38. THE BIG PICTURE
The first-stage macro diagram illustrated our entire solar system, along with the intrusion of external astral debris into collision with Uranus.
Having established the landscape of Britain as a model of the night sky, emblazoned with the diagonal silver baldric of the Milky Way, the lords now added white-chalk mounds to mark the planets. These were Hesiod’s ‘silver bosses’ on the green landscape. All the planets were there in clearly recognisable relative size and position still with evocative names and folklore … all in order – the Sun, Mercury, Venus, Earth, Mars, Jupiter, Saturn, Uranus, Neptune, Pluto.
The sun was represented by Silbury Hill, where ‘Sil’ is a variant of ‘Sol’ – the sun.
Silbury is the very largest of all the mounds at 40 m high and 160 m diameter located close to Avebury. But it is oddly situated in a small valley so it is not prominent on the general landscape. The hill has been excavated several times, the last by Atkinson in 1962, and has been reliably C-dated to 2660 BC. The construction is solid radial layered earth and chalk – containing nothing at all. It is not a tomb. Local folklore says it is the home of a giant king of solid gold – familiar imagery for the golden sun king.
Mercury was embodied as the appropriately small mound of Dragon Hill at Uffington, with the familiar White Horse on the adjacent hillside.
In myth, Mercury was characterised variously as the valiant White Knight companion of Venus; and as the messenger of the gods galloping across the sky on his white horse; and finally as the ‘dragon’ or devil Woden who caused the final fatal collision with Mars and then Earth. Dragon Hill is located at Uffington which is a variant of ‘Offington’ – meaning ‘nearby’ as in the phrase ‘in the offing’ – which characterises the actual position of Mercury ‘nearby’ the sun.
Venus was represented by another small (18 m) mound, now in the grounds of Marlborough College in the nearby town of Marlborough, about 10 Km east of Silbury Hill.
The mound is now somewhat forlorn and neglected but it was intact and well-formed when illustrated by antiquarian Wm. Stuckley in 1723. The symbolism of Venus is revealed in the name of Marlborough where ‘marl’ means fertiliser or ‘to fertilise’ and borough is a variant of burgh meaning hill. So Marlborough means ‘Fertility Hill’, capturing the characterisation of Venus/Aphrodite as a mother/lover /beauty. It was Mons Veneris, the mound of Venus.
Earth, with its Moon, was represented by the Hatfield Barrows, also known as Marden Henge, about 10-15 km south of Silbury.
The main circular mound (now destroyed) has been variously reported at 60-150 m in diameter and 7-15 m high, with a much smaller companion, together partially surrounded on the northern side by an earth ditch/bank arc. The mounds were excavated in 1807 revealing a few animal bones, and thereafter the remains collapsed and were substantially destroyed by farming activities. Alas! Identification of Hatfield as the Earth and Moon is apparent from its geographic position relative to Silbury, and from the unique composition of a planet plus a single large moon; together with the partial ditch/bank arc characterising an impact shockwave on the northern arc. The location is also very cunningly contrived within a loop of the Avon River so the structure is almost surrounded by water on three sides – just as is uniquely the case for planet Earth. It’s the watery planet, especially in the south. The significance of the name Hatfield is unclear, possibly recent; while the locality name Marden is possibly a variant of Mor-dun signifying ‘Death Hill’.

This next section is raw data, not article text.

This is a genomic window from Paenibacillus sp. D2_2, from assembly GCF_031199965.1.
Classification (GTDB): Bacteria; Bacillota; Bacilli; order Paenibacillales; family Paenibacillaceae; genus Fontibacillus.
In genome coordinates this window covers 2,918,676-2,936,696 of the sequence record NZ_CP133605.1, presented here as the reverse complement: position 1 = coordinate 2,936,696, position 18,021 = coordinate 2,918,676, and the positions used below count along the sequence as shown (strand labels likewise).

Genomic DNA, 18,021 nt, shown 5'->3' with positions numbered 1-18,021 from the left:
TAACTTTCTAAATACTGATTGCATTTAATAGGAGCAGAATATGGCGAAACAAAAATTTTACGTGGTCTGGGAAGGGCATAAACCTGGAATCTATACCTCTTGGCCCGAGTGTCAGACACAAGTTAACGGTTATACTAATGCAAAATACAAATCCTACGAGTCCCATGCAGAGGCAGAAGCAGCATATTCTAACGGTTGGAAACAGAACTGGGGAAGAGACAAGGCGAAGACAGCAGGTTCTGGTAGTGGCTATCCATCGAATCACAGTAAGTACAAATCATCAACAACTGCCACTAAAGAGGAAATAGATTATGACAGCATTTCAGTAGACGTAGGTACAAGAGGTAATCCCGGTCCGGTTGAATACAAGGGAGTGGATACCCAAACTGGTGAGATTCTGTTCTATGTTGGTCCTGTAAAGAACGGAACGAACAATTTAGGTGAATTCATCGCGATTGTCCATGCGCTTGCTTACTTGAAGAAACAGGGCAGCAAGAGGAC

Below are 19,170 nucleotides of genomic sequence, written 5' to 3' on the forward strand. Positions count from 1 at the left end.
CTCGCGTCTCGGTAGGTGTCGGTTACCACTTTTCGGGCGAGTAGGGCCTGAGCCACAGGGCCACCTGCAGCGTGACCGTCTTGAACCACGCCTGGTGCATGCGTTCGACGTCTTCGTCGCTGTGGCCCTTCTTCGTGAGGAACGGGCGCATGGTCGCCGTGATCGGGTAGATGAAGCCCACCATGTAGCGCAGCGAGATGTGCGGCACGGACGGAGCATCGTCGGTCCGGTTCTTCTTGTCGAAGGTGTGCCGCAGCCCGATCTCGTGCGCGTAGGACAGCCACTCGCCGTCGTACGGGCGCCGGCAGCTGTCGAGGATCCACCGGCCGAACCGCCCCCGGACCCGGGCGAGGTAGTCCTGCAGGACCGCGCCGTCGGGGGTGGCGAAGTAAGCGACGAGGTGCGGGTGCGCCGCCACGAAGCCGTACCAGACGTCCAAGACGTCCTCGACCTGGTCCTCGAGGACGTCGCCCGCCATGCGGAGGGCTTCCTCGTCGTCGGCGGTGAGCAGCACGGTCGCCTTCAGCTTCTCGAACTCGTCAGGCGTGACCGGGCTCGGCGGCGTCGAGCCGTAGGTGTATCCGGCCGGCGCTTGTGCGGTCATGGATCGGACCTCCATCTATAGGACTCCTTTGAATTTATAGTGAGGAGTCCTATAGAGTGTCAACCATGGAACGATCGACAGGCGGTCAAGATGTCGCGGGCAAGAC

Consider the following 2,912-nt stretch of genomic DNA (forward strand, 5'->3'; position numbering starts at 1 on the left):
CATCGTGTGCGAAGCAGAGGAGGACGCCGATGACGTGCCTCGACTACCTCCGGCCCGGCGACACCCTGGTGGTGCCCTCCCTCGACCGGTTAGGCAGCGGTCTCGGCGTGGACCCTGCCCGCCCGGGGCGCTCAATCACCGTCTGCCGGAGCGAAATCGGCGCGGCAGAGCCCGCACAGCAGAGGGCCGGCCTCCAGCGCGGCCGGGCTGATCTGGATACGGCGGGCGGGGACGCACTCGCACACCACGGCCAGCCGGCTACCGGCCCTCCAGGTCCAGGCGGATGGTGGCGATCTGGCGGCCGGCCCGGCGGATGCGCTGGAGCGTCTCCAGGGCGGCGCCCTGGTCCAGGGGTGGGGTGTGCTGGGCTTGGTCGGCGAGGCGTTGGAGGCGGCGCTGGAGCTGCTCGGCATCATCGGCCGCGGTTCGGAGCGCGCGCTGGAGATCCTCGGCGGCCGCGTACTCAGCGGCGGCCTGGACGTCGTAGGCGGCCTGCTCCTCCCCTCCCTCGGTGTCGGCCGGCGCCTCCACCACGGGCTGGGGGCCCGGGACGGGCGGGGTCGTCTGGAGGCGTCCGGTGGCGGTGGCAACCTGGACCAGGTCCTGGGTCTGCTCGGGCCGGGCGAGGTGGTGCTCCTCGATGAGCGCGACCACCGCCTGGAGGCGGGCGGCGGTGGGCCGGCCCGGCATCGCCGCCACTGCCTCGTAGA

Mars was clearly represented by Old Sarum Hill at Salisbury, about 40 Km south of Silbury.
Old Sarum Hill is a chalk mound, about 100 m diameter, with an oddly flattened top surrounded by a ditch/bank structure – like an impact shockwave. The symbolism of Mars is apparent from the flattened (impacted) top, like the real Mars; and from the names. Salisbury is derived from Salii’s bury, literally Mars Hill, from the Roman Salii priests who managed the rites of the dies Martis festivals of Mars. While Sarum is contracted from earlier Sorbiodunum, meaning ‘Harmful Hill’.
These earth-chalk mounds were the ‘silver bosses’ of Hesiod’s Shield from around 700 BC; and were again recorded by Diodorus in the 1st century BC, in turn quoting from the eye-witness accounts of Hecateus from the 6th century BC. Diodorus wrote that the early Greeks had visited the land of the Hyperboreans (Britons) and vice versa. The Hyperboreans had a magnificent circular temple of Apollo and also on this island certain eminences of a terrestrial form are plainly seen. It was also said that ‘the moon was very close to the Earth’ – implying direct observation of the sculpture of the Hatfield mounds.
Thus far the five ‘inner’ planets – Mercury, Venus, Earth (& Moon) and Mars – were fittingly portrayed as terrestrial mounds on the land of Britain. But now the architects of the grand design cunningly placed the remaining gas-giant ‘outer’ planets Saturn, Uranus and Neptune (plus Pluto) offshore – denoting their position in the outer circle of our solar system.
Jupiter (Zeus), the giant of the system, was represented as the man-modified island of Mont St Michel, near St Malo, Brittany.
In Classical mythology, Jupiter (Zeus) was a voracious, rampant giant who cast lightning and thunderbolts and captured, ravaged and ate anyone in his vicinity – even his own children. Just as in 1994, comet Shoemaker-Levy was drawn into the aegis of Zeus where it split into twenty-odd fragment ‘children’ which were promptly ‘eaten’ with explosions of fire visible from Earth. Now very heavily Christianised, Mont St Michel was earlier known in local legend as Mont Tombe, the home of a voracious giant who lit enormous fires to attract and capture hapless maidens whom he ravaged and killed – the very epitome of both the Classical Zeus and the real Jupiter.